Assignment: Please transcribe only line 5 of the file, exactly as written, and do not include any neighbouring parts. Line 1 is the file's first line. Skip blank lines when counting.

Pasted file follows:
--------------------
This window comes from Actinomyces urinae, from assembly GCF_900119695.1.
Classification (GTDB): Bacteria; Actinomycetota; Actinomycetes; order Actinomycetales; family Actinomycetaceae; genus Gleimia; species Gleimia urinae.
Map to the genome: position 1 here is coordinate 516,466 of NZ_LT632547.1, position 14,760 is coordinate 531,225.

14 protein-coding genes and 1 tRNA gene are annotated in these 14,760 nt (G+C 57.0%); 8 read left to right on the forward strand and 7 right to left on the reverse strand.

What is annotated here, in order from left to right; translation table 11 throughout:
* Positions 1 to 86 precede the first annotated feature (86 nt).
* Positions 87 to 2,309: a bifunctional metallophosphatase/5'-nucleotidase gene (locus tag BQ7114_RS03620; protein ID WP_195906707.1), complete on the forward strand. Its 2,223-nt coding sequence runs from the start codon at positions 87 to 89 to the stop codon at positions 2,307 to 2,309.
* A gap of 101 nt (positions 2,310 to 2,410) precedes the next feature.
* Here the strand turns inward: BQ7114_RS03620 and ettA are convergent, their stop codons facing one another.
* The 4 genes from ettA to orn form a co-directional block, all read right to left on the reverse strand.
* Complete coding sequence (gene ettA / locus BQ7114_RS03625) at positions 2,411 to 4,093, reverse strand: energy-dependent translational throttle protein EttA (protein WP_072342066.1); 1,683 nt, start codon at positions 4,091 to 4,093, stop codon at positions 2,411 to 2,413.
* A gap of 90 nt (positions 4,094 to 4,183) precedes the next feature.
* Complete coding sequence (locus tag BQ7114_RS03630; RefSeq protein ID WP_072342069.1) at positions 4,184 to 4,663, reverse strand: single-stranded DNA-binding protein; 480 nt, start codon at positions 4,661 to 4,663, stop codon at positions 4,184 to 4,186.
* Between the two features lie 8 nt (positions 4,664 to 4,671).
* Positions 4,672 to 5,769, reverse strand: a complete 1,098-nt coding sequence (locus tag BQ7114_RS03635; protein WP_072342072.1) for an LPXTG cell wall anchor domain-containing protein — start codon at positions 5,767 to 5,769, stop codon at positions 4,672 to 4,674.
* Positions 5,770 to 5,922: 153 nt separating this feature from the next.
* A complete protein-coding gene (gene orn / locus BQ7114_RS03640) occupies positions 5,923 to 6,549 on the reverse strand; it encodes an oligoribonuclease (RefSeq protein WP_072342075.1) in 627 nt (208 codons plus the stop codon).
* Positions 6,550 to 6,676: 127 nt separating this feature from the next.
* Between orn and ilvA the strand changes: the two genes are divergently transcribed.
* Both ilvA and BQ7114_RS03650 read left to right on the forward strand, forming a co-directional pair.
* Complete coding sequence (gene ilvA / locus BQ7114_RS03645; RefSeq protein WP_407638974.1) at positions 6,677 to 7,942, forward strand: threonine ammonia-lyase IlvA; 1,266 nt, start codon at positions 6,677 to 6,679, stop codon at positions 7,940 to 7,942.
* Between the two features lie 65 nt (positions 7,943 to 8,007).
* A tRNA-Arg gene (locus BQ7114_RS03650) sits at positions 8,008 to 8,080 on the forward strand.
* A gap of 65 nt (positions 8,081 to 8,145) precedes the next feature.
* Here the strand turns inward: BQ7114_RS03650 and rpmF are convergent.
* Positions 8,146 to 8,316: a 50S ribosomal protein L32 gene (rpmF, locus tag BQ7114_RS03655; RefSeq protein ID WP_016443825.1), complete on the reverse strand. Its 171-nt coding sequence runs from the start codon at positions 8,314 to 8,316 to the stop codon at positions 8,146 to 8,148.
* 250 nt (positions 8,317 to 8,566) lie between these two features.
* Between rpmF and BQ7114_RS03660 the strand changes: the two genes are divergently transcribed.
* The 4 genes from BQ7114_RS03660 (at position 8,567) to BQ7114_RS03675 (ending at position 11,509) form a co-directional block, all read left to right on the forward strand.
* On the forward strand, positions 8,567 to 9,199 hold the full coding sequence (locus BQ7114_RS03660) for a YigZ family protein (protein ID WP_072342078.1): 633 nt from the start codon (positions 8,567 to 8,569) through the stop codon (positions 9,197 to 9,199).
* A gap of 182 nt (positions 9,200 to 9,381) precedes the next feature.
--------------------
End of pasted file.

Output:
What is annotated here, in order from left to right; translation table 11 throughout: